Saturday, October 16, 2004

Flu Shots

Ok, imagine that shipments of, say, strawberries from, say, Mexico were stopped at the border because they were contaminated with a bacteria - say, listeria. As a result, all strawberry shipments coming from Mexico were halted until it could be determined how the contamination happened. However, since approximately half of the strawberries sold in the US come from Mexico (say), this means that there will be half as many cartons of strawberries available in the stores this week. What is your first inclination? Will you:

A. Run out and buy up all the strawberries you can, because there's going to be a shortage;
B. Avoid buying strawberries this week, until you know that none of the strawberries already in the stores are contaminated either; or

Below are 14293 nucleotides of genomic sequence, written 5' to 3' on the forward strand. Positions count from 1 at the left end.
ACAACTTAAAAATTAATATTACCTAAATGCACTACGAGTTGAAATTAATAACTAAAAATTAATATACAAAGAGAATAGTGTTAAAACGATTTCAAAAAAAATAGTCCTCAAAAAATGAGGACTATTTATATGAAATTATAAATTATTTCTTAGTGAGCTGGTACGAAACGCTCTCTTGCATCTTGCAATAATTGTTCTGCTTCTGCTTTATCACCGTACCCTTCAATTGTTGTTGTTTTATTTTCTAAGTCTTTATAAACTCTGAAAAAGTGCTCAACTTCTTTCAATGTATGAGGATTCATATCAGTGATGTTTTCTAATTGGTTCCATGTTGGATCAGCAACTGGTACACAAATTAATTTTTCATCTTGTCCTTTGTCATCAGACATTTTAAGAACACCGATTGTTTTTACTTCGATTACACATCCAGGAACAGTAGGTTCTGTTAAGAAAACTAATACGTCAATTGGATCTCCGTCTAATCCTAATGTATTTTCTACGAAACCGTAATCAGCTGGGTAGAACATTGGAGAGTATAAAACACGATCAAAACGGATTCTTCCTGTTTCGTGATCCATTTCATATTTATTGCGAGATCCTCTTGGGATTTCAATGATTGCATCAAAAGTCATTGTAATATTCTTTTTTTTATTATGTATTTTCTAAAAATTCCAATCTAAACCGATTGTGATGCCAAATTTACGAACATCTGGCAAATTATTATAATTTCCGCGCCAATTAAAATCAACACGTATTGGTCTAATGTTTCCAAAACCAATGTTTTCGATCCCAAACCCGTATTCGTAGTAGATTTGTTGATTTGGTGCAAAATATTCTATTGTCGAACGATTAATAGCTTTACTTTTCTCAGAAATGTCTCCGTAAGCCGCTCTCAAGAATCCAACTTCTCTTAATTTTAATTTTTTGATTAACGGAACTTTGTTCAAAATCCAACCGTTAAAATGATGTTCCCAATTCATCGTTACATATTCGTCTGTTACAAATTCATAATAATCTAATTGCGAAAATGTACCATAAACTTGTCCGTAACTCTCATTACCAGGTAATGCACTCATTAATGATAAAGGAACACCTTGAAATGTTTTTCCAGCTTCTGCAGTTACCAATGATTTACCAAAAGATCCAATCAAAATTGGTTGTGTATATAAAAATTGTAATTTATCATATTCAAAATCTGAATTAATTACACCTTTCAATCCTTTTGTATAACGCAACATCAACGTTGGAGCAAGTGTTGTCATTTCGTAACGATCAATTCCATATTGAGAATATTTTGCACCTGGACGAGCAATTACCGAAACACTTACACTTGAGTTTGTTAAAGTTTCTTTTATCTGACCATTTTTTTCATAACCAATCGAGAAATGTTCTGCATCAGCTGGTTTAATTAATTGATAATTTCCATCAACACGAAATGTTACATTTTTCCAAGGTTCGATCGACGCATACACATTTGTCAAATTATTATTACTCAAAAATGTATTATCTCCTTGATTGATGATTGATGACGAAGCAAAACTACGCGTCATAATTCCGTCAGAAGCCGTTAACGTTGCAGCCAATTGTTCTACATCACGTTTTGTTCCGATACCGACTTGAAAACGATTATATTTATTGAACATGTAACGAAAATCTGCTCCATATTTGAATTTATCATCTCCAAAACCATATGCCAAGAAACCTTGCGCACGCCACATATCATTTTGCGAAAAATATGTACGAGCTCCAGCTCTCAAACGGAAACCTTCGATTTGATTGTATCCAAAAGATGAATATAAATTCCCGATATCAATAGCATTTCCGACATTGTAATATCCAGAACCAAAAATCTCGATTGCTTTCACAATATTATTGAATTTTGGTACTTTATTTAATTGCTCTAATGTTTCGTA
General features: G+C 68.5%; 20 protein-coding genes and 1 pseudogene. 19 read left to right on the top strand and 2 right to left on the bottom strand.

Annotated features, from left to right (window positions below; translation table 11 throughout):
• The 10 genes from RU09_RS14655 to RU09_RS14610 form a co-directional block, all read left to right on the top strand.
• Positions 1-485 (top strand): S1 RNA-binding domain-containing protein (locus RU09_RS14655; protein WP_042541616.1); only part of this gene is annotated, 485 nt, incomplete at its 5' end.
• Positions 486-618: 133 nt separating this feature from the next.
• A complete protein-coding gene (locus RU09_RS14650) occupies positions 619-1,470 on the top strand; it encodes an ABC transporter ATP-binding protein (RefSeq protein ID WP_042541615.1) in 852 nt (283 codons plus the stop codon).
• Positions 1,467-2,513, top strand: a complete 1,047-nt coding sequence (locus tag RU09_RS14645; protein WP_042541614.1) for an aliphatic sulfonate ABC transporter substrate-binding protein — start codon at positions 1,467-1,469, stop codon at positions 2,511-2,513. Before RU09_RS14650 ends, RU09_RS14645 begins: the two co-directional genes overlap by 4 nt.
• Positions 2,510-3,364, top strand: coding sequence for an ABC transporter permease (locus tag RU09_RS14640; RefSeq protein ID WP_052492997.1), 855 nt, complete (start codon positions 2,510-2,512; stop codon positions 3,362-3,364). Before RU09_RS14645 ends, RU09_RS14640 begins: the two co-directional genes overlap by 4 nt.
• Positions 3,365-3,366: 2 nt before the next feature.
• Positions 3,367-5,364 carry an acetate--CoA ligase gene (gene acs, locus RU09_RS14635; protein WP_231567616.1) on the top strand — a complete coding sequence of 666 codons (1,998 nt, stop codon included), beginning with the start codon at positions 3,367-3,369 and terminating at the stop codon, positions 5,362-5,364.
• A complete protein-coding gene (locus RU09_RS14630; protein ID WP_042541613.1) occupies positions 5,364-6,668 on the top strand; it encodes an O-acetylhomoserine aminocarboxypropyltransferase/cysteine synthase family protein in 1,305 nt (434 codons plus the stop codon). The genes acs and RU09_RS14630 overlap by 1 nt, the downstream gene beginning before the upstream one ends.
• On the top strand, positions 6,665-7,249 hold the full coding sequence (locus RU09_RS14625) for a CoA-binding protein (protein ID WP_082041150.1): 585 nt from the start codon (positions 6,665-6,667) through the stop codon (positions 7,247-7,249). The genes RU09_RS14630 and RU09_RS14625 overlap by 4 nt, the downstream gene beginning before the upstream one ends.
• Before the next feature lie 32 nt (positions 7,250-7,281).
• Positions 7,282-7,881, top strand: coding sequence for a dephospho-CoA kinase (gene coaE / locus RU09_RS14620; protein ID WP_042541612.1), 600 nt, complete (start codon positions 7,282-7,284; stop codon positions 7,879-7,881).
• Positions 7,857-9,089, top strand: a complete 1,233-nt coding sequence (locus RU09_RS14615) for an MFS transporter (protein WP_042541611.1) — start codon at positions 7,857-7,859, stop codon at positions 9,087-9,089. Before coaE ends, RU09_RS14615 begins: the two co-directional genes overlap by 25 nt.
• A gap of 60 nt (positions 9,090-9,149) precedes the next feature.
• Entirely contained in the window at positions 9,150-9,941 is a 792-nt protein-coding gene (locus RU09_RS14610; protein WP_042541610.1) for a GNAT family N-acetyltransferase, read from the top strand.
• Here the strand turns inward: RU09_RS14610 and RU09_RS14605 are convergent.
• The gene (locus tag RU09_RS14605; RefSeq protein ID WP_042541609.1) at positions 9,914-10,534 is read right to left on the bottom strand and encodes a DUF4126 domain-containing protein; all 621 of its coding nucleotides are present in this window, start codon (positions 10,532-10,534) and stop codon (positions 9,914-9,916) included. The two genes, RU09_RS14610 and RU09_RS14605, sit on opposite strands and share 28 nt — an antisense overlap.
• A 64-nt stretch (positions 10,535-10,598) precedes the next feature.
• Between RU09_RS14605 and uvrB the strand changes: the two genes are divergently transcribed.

C. Avoid buying strawberries for a while, because the thought of bacteria-laden strawberries is somewhat unapetizing.

Am I missing something here? On Wednesday, a 79-year old woman died while waiting in line with hundreds of others for a flu shot. Nevermind that it's not even flu season yet. But for every one article I read assuring the public that the FDA would have caught the contamination had the British regulators not, there are 50-100 headlines about long lines at doctor's offices and county health departments. Even fines or jail time for health care workers who do not comply with rationing laws. But no one is asking the question about the flu shots that thousands of are most vulnerable are rushing out to get: are they safe?

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